Tique | art paper asks six questions to an artist about their work and inspiration.
This week: Alexandra Hunts.
Lives in Amsterdam, The Netherlands / Malmo, Sweden
How do you describe your own art practice?
My work is about transformation, obsession, and labour. I am rethinking the source material in order to create some new form of visualisation, new forms of understanding. The information changes and shifts between analogue and digital, between two-dimensional and threedimensional. I see this shifting as a great source of inspiration and use it to show the complexity of todays world.
In my work I am focusing on the tension between science and culture, reality and fiction. Perception of reality is influenced by the image that we have seen before. I am charmed by the struggle between the human interpretation and experience of the environment and reality itself, and the role of art in this fight.
What was your first experience with art?
My father is an Ukrainian artist, so my childhood was already somehow connect to classical art, especially painting. But I was never planning to become an artist myself. I always enjoyed to create and build something, but I was also interested in the exact science such as mathematics.
As a teenager, I got a small camera and was photographing a lot, the camera showed me some other perspective on the one hand a very artistic but at the same time very truthful. I never consider my photographic work as something serious, it was just a play.
I think that the only experience I got somehow, long time ago and still have, is the fact that I can not stop myself from doing it.
What is your greatest source of inspiration?
The best source of inspiration for me is the “unknown”. I think that where non-knowing reigns, there is always an opportunity. So it could be nature, space, of some new invention. But I am interested in the topic of unlimited progress, transformation. In my projects I want to connect the theoretical understanding of thinks (theoretical knowledge) with the physical experience. I think as a humans with brain and body we need to use all our capacities and try to develop them equally. In order to discover something new I need to try to understand the system around the topic, to find the relation between things and to make my own connections between.
What do you need in order to create your work?
I always start with the research, so I need to have different sources of information. During that time I prefer to be and work alone, I need to have some isolation in order to figure out what exactly I am interested in.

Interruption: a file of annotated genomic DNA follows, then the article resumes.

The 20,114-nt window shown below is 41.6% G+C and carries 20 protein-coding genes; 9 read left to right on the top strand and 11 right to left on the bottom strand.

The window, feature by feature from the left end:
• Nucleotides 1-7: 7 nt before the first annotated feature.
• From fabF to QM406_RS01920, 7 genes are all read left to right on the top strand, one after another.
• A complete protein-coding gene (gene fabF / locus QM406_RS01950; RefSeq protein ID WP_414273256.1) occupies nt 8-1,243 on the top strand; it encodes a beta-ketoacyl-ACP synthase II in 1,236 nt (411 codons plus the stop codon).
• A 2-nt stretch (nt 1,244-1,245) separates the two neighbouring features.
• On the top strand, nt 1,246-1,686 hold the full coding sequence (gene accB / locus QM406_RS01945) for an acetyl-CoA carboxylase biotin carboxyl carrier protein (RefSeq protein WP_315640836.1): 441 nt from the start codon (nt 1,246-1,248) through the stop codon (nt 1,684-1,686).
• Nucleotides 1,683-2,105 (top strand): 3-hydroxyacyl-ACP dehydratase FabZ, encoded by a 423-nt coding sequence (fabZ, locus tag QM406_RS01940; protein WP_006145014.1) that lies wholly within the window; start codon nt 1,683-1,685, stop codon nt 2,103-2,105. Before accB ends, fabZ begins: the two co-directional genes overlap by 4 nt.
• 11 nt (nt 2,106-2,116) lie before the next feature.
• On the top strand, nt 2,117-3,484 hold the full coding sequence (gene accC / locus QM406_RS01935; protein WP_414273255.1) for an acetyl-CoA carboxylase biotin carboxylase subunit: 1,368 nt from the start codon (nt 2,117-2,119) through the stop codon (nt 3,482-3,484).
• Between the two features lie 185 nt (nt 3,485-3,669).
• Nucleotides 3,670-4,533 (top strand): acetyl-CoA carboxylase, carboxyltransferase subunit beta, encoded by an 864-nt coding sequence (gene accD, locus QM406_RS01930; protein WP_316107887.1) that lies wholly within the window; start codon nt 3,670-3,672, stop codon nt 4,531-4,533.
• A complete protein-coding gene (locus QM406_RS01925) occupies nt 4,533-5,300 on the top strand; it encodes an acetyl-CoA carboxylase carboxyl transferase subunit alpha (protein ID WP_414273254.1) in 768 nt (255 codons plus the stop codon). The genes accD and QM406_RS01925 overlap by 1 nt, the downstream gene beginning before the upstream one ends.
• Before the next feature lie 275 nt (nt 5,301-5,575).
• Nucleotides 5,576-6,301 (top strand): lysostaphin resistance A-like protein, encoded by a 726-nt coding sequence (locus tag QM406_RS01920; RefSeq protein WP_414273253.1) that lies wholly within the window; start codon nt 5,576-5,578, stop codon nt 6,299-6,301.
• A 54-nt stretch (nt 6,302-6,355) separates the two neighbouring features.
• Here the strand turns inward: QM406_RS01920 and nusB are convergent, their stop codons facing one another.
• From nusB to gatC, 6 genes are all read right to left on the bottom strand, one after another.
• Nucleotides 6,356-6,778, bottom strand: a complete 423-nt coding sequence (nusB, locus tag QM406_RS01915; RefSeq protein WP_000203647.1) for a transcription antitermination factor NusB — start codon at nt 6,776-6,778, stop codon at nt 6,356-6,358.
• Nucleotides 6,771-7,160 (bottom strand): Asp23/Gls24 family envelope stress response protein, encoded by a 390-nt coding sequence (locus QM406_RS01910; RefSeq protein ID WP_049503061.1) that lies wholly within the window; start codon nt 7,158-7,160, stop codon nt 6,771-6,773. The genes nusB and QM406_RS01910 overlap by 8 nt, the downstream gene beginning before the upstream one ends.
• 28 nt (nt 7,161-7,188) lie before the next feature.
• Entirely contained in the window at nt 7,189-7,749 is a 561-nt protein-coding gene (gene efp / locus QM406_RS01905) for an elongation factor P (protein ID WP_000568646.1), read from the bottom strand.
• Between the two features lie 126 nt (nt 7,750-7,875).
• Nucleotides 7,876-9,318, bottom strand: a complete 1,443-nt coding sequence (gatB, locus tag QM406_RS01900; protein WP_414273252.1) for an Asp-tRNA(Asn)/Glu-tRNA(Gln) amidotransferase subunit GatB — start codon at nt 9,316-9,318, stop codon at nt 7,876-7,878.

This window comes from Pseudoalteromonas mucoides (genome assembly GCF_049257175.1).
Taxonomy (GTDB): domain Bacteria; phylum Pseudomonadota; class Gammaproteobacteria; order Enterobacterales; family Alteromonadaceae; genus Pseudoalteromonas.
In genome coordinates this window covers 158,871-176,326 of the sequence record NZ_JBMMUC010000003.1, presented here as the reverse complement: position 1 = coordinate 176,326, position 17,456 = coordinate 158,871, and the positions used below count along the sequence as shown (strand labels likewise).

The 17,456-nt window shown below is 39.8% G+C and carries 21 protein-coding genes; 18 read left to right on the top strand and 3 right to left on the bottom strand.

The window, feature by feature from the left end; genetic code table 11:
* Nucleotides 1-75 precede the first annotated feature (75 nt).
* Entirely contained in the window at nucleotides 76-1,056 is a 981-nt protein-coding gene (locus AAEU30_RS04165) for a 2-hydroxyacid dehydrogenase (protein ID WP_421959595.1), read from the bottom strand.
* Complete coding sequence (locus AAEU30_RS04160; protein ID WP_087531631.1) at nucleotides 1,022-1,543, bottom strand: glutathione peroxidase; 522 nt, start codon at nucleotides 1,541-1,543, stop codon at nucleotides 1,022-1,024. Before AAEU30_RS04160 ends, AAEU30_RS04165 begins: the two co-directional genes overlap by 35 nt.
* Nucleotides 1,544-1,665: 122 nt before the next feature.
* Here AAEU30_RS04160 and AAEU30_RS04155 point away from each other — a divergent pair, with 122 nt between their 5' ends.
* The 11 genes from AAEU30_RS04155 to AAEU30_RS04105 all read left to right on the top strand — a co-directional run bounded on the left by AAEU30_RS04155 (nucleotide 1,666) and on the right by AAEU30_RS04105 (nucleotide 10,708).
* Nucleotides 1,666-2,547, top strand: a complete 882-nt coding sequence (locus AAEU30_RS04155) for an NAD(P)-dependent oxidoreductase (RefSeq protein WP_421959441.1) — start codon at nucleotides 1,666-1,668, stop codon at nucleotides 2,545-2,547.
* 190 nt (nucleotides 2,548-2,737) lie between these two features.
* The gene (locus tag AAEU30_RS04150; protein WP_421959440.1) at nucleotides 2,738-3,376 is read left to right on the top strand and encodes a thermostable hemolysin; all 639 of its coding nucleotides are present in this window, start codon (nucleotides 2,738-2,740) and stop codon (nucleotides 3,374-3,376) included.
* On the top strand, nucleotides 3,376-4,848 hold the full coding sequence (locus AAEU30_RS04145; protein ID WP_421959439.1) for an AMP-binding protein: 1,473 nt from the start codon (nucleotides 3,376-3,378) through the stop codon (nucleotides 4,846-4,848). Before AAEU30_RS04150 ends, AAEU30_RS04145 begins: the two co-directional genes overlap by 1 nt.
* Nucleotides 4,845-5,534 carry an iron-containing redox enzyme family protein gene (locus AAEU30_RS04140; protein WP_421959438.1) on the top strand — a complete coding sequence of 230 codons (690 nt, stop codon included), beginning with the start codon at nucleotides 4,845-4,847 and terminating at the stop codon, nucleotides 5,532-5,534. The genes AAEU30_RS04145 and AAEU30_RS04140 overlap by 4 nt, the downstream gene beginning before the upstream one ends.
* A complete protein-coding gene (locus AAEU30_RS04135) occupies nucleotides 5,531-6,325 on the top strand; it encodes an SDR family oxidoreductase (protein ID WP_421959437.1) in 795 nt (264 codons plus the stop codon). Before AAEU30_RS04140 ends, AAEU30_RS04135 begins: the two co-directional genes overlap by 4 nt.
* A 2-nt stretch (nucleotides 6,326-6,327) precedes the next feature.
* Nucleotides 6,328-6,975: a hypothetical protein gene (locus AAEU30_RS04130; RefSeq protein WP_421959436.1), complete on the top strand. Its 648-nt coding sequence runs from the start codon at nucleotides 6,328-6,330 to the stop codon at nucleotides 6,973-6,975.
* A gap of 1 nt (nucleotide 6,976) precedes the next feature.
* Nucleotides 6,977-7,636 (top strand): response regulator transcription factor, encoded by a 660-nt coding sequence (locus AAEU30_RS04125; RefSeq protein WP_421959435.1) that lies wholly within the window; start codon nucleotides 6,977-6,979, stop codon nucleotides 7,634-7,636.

When it comes to production, I really like to try some new materials, new crafts, new techniques. In my process of working on a new project I barely use just photography or images. My process is more physical, I research, build, construct. My work has an very visible element of labour and craft that’s why some of my process of making the work becomes a kind of a performance.
What are you working on at the moment?
At the moment I’m living in Sweden where I started my MFA at Malmo art Academy.
Recently I started working on a project about knowledge. This project represents my personal way of understanding an ancient North European culture dated around 5000 to 6000 years ago. I am exploring the process of morphing a human into a machine through a desire for knowledge.
I am obtaining the theoretical knowledge, combined with empirical knowledge, by learning to make the typical pottery of the Funnelbacker Culture. So I try to produce a certain pot, without any idea how to make it. The project itself is the way, the process to get the skills and not the result. I think that the society we live in is mostly based on the result and performance, and don’t pay attention to the process, in my project I try to do the opposite and focus on the “hidden” part of getting the knowledge.
With this performative act of making pottery, I try to make the research physical, to grip the physical relation to the invisible worlds of theory. At the same time, I try to explore the value of labour and my role as a female artist through history, as well as the role of women in the ancient craft of pottery.
What work or artist has most recently surprised you?
During my visit to Munster Skulptur Projekte, I was very impressed by the work of Pierre Huyghe “After Alife Ahead” a sci-fictional landscape created in an old ice-skating rink. The new kind of a landscape which is completely unknown for our understanding, an isolated space, but on the other hand letting the viewer, the nature in. Constantly transforming, moving and developing artwork. The past of the venue, the present of the living creatures in the sculpture like bees and fishes and the future of development of genetic mutation. Artwork becomes an living organism, something I haven’t seen that much.